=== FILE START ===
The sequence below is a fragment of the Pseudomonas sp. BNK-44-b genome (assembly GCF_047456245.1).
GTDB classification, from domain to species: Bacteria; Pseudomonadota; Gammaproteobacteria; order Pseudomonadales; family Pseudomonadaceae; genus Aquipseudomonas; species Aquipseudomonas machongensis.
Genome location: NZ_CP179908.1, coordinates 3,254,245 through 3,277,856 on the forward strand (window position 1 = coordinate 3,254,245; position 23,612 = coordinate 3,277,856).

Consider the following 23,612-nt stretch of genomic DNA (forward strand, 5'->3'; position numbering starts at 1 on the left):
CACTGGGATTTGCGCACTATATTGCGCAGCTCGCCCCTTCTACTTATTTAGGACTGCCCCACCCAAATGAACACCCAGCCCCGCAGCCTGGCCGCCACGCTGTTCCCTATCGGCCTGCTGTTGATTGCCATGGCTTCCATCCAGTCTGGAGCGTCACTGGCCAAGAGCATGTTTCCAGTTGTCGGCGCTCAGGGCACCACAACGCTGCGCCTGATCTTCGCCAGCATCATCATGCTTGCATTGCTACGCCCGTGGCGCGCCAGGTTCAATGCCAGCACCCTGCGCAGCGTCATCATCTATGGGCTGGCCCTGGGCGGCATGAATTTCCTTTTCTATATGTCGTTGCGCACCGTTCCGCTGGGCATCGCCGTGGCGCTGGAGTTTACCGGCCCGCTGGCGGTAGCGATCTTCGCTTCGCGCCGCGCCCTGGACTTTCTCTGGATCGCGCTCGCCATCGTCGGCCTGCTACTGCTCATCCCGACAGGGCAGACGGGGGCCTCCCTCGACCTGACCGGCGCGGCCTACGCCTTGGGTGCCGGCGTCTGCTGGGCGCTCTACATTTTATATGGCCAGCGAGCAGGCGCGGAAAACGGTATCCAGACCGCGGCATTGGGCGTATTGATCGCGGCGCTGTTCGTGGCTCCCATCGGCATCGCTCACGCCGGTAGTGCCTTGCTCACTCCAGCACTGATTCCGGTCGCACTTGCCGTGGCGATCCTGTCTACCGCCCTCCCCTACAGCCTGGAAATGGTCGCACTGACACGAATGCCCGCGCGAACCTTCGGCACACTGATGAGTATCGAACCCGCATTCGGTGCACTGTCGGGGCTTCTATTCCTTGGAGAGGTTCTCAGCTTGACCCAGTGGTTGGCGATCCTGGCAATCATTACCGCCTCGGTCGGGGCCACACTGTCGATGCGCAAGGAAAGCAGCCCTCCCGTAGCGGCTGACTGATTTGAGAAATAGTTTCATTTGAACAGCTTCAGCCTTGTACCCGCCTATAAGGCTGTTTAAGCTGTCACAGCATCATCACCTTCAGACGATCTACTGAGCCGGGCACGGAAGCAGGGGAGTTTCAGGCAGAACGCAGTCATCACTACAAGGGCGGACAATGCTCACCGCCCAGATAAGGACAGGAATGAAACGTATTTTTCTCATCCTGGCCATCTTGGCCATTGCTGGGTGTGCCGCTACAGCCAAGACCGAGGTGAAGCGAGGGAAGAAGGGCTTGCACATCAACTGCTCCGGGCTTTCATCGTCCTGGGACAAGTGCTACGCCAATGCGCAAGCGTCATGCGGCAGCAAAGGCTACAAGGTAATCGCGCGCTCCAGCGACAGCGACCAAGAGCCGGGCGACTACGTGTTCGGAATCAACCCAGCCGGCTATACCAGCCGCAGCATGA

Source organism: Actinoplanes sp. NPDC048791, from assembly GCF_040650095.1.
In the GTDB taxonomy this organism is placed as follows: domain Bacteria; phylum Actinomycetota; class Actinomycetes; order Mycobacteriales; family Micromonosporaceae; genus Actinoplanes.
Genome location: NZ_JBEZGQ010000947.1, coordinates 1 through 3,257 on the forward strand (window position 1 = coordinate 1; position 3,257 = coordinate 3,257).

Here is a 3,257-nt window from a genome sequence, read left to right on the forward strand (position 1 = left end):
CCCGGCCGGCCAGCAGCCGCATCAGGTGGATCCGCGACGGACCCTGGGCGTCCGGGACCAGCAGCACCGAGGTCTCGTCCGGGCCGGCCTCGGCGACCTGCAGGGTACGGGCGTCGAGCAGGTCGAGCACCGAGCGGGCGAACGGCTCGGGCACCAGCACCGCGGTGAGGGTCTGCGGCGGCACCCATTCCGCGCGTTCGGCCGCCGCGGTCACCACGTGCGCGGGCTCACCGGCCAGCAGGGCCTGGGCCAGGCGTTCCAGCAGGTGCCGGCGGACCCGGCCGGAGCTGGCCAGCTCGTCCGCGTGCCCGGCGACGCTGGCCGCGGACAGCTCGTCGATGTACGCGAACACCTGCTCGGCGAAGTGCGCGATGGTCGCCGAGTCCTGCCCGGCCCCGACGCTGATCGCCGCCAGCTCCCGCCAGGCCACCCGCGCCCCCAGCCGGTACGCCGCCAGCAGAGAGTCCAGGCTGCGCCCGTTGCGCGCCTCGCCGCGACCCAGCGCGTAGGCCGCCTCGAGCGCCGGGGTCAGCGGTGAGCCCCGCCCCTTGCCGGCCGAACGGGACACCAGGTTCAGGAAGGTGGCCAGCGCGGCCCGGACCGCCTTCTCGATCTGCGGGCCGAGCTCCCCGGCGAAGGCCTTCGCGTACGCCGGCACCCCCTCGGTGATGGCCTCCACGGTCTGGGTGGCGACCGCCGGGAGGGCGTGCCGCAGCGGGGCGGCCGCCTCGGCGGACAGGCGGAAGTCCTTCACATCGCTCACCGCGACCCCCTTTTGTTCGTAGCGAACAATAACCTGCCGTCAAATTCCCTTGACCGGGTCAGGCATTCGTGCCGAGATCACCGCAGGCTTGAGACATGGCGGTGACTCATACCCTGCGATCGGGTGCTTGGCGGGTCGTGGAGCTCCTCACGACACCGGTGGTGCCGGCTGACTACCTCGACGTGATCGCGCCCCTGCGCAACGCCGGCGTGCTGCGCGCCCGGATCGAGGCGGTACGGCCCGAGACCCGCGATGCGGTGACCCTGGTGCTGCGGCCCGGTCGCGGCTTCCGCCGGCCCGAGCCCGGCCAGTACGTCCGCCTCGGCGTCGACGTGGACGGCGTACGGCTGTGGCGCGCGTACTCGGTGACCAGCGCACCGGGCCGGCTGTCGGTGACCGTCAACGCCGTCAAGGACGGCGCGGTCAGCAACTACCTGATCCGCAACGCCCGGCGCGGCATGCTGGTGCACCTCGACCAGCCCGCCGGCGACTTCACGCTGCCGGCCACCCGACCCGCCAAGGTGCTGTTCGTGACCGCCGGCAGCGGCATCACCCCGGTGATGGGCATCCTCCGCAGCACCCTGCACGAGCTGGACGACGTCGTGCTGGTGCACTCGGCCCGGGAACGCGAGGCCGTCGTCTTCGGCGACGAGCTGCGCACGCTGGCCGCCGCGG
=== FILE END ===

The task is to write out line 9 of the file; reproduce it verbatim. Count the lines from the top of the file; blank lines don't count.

Here is a 3,257-nt window from a genome sequence, read left to right on the forward strand (position 1 = left end):